Positive Effects of Online Communication

Checking off a listWhile many of the early CMC researchers focused on what was missing from online communication when compared to face-to-face approaches (a deficit model), as internet use has become pervasive and technology has matured, new studies have emerged that are less pessimistic. Walther1, an early skeptic, now argues that deficit approaches are no longer relevant, and in fact, much online communication can be now be thought of as being "hyperpersonal" rather than impersonal.

Suffice it to say that current research notes various important benefits that are provided by online communication as people adapt themselves and their tools to suit current circumstances.

Potential Benefits of CMC for Parties Involved

In the context of online dispute resolution work, van Veenen suggests that we consider the following benefits that may be afforded to online participants:

  • More control over presentation
    • Online, people can choose what they wish to reveal about themselves, and no clues about their identity are being given away by other factors such as their dress or appearance. People also have more time to think about their presentation, in particular in asynchronous communication. This allows for more time for self-reflection and for the selection and presentation of the cues that are transmitted.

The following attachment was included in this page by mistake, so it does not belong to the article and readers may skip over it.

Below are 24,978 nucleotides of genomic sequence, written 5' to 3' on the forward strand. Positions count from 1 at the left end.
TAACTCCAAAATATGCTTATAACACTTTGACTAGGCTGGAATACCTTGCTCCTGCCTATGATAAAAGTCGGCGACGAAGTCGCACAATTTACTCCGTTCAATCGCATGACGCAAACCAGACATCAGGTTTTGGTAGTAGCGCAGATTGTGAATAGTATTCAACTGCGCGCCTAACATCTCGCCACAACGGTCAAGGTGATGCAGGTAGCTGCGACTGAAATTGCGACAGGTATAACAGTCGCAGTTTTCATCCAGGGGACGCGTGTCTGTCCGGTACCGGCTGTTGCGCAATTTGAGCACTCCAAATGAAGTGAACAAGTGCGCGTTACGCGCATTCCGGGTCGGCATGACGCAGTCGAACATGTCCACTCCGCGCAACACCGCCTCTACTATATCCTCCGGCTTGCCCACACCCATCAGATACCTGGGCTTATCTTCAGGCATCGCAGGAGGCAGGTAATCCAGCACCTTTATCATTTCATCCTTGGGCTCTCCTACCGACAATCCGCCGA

• A more level playing field
    • In anonymous conditions such as online communication, individual differences are less readily visible, and become less important. Hierarchies and status issues are much less salient. People are categorized as being members of the group or not, instead of being similar or different to the self. Deindividuation appears to in fact promote closer compliance with group norms when they are clearly presented.

  • Freedom to express personal information
    • CMC allows people to control the presentation of themselves and express their personality in ways that were not possible before. People now look for and find like-minded people via the Internet since it is free of traditional social boundaries. They shape their own social groups according to their own interests, and feel free to express themselves within those groups. Walther describes this kind of behavior as "hyperpersonal communication."

  • New ways to express oneself
    • Walther, among others, argues that people get used to a medium and learn to use it and that, after some time, people develop ways of fulfilling their communication needs that bypass the limitations of the medium. Walther's social information processing (SIP) model suggests that where some cues are filtered out by the medium, other cues are intentionally filtered in2, with emoticons being an early example. Online profiles, nicknames, LOLspeak and more provide new ways to express ideas and emotions and connect with others.

1Walther, J. B. (1996). Computer-Mediated Communication: Impersonal, Interpersonal, and Hyperpersonal Interaction. Communication Research, 23(3), 3-43.

2Walther, J. B., & Parks, M. R. (2002). Cues filtered out, cues filtered in: computer-mediated communication and relationships. In M. L. Knapp & J. A. Daly (Eds.), Handbook of interpersonal communication. Thousand Oaks, CA: Sage.

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